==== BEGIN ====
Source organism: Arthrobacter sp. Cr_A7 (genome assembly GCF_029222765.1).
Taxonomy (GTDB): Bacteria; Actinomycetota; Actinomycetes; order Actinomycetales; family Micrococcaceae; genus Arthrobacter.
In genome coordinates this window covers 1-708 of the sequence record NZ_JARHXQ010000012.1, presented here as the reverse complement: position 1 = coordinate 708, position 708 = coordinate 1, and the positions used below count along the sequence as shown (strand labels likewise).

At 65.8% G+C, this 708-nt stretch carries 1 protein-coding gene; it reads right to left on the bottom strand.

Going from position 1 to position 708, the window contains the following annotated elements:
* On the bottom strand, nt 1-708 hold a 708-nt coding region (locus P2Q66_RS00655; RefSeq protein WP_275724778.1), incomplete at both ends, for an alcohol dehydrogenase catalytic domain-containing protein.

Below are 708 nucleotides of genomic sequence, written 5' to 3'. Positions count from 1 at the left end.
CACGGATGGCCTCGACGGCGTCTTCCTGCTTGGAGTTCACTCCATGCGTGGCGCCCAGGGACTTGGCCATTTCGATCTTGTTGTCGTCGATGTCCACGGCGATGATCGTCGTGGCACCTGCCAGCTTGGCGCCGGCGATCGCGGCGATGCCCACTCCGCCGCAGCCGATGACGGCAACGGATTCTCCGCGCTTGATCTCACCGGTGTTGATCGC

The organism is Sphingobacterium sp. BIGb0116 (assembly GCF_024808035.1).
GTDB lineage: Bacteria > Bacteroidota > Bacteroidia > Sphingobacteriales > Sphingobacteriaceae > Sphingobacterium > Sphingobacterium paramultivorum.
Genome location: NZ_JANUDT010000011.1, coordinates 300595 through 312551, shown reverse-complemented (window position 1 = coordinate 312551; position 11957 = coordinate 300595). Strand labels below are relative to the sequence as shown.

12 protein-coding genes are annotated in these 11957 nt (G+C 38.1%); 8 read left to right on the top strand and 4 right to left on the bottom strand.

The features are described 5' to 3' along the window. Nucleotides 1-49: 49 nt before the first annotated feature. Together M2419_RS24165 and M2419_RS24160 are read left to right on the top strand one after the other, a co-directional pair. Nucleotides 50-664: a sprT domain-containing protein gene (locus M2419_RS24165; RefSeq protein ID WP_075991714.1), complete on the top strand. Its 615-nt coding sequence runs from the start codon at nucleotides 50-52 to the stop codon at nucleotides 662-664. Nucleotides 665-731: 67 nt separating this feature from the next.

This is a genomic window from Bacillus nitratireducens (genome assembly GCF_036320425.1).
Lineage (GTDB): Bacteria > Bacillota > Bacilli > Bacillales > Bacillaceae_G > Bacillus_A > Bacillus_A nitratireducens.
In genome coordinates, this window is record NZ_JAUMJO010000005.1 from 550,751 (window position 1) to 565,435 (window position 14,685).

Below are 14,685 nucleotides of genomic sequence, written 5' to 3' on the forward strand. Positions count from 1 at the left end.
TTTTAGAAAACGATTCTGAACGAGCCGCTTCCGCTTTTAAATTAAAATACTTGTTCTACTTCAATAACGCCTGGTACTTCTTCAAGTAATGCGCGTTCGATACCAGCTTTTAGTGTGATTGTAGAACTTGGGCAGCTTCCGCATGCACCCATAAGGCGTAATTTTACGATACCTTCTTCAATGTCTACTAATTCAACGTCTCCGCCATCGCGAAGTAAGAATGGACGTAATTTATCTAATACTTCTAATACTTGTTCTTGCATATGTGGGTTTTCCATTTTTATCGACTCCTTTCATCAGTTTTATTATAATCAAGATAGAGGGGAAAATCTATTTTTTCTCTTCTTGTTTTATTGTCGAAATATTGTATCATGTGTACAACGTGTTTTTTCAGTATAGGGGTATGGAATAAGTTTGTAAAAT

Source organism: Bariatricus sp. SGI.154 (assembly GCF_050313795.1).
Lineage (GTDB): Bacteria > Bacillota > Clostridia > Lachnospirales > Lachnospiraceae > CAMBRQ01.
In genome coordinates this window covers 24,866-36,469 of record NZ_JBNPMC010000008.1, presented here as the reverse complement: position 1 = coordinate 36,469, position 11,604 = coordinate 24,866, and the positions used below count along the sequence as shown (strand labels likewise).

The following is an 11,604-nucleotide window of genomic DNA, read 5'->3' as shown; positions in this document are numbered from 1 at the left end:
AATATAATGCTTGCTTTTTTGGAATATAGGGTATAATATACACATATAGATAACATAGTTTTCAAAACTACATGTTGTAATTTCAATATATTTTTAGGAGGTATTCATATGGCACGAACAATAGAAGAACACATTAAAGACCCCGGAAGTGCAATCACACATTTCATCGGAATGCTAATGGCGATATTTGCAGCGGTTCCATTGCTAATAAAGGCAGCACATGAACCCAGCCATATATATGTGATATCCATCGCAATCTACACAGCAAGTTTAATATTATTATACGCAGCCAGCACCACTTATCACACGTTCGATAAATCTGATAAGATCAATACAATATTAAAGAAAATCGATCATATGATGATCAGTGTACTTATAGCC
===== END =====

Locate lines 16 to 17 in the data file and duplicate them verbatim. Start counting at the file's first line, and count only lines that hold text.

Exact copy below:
In genome coordinates, this window is record NZ_JAUMJO010000005.1 from 550,751 (window position 1) to 565,435 (window position 14,685).

Below are 14,685 nucleotides of genomic sequence, written 5' to 3' on the forward strand. Positions count from 1 at the left end.